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The Pagani factory is where all Zondas and Huayras are hand built to absolute perfection, come with us on a tour of where the magic happens.
This is a gallery of the Pagani factory; our gallery on the interior of the Huayra is here and the gallery for the exterior of the Huayra is here.
The Pagani factory is near Bologna, Italy.
Horacio Pagani formerly worked for Lamborghini.
Pagani developed some of the first all-composite-material cars.
Pagani was born in Argentina but moved to Italy to join the car industry.
Pagani came to Italy equipped with a letter of recommendation from legendary F1 driver, Fangio.
Pagani's first car, the Zonda, was unveiled in 1999.
Pagani describes his cars as "art, emotion, and technology."
Not only are the cars made here, they are shipped back for servicing and repairs all in the same workshop.
Pagani only makes a very small volume of cars for a very select clientele.
You can get your Huayra in pretty much any colour you want.
Huayras are some of the most exclusive cars on the planet.
The Huayra was first unveiled at the 2011 Geneva auto show.
A focus on lightweight materials is key to all Paganis.
The interior of every Pagani has as much effort put in as the exterior.
Luggage room is at a premium in the Huayra.
Your custom luggage can be made to match the interior leather.
And that is room for an umbrella.
The sound system in the Huayra is described as a personal concert.
Behind the seats there's room for a suit bag.
Every detail on a Pagani feels premium.
The engine is custom-made by AMG.
The bi-turbo V12 sounds phenomenal.
The quad exhausts are a Pagani trademark.
The anodisation colour can be chosen by the customer.
Pagani has two facilities, walking distance from each other.
This is an autoclave, where parts of the car are baked.
Gifts to Pagani from customers are dotted around the factory.
This was the colour used on Lewis Hamilton's Zonda.
Display cases with individual parts show how every component on a Pagani is a work of art.
Pagani prides itself on how its cars are handcrafted to perfection.
Leather and metal, in harmony in every Pagani.
All of the carboninium is applied by careful hands.
Horacio's signature on the side of a Huayra.
No robots in this factory, just old-fashioned tool drawers.
We saw several Huayras and Zondas either being built or repaired.
No workshop is complete without a smutty calender.
The Pagani factory is about as far removed from a production assembly line as it's possible to get.
Instead of the constant drone of machinery, the Pagani factory is a calm and composed space.
When you spend as much on a car as a Huayra, you expect everyone to take time in its production.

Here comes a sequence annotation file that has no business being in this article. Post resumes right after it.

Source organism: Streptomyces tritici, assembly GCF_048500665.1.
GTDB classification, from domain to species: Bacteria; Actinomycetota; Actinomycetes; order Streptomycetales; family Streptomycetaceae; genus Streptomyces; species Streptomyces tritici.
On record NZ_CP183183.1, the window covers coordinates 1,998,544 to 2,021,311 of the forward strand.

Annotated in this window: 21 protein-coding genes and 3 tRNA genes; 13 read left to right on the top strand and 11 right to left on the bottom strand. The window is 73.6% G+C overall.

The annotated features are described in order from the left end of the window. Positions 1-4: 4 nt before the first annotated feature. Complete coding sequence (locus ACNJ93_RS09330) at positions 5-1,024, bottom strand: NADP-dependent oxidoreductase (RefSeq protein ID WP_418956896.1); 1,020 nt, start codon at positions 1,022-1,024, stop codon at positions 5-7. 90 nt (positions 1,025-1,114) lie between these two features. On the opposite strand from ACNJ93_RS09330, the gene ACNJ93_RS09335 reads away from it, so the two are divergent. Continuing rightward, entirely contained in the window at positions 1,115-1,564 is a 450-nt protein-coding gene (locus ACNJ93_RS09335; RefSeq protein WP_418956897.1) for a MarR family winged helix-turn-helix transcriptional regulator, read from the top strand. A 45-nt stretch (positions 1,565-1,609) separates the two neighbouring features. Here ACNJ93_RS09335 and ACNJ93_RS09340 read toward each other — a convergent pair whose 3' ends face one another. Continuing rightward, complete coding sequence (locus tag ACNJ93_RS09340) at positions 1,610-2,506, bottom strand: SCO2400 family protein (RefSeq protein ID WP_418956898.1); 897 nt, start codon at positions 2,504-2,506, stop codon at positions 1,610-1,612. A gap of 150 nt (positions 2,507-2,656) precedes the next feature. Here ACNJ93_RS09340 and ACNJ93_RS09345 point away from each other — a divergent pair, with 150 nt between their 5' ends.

Twenty years ago it would have seemed crazy to imagine that a company could come out of nowhere to put its name among those of Ferrari and Lamborghini.
Yet, as soon as the Zonda shot to fame, the name Pagani was shot into the conscience of car fans everywhere.
It's hard to imagine the hypercar landscape without Pagani now.
In a time where others are exploring hybrid hypercars, Pagani is sticking to good, old-fashioned petrol-only engines.
A Zonda Revolution will get you round the 'Ring in well under 7 minutes if you know what you're doing. As little as 6.5 if you're a pro.
Soon these will be sat on by a very lucky person.
The centre rev counter is a nice touch on this Zonda wheel.
That's the first Huayra ever delivered to a customer, in for a service.
This single piece of aluminium will become the instrument cluster in a Huayra.
Carbon fibre tubs are everywhere you turn in the factory.
No matter how badly damaged your Pagani is, the factory can fix it.
That's a pretty cool plate, right there.
This is in the new factory.
The new factory will be roughly five times the size of the old one.
A naked Huayra nose.
If you're going to go very fast, you need to be able to stop.
Why do people choose to have their cars painted?
A Zonda Revolution awaits final inspection, ready for delivery.
Patriotism is alive and well.
Cleanliness to rival McLaren?
Is it just us, or does this look like a spaceship?
There are worse sights to greet you at the beginning of a workday.
You wouldn't really get sick of working here, would you?
Finishing touches are painstakingly put on a Huayra interior.
AMG's engines have always sat in Pagani cars.
There's always time for a coffee -- which is very nice at the Pagani factory.
Each car receives special attention.
Not your average spares shelf.
How does it manage to look cool even without any wheels?
This is the bare bones of a Huayra.
Big tyres are big.
The Pagani factory uniform is pretty great.
Basking shark or Pagani?
Making sure everything lines up...
That's a lotta horses, right there.
Popping the finishing touches on.
Creating a Pagani is not a quick process.
There's too much awesome going on right now.
The contents of those shelves go into making something brilliant.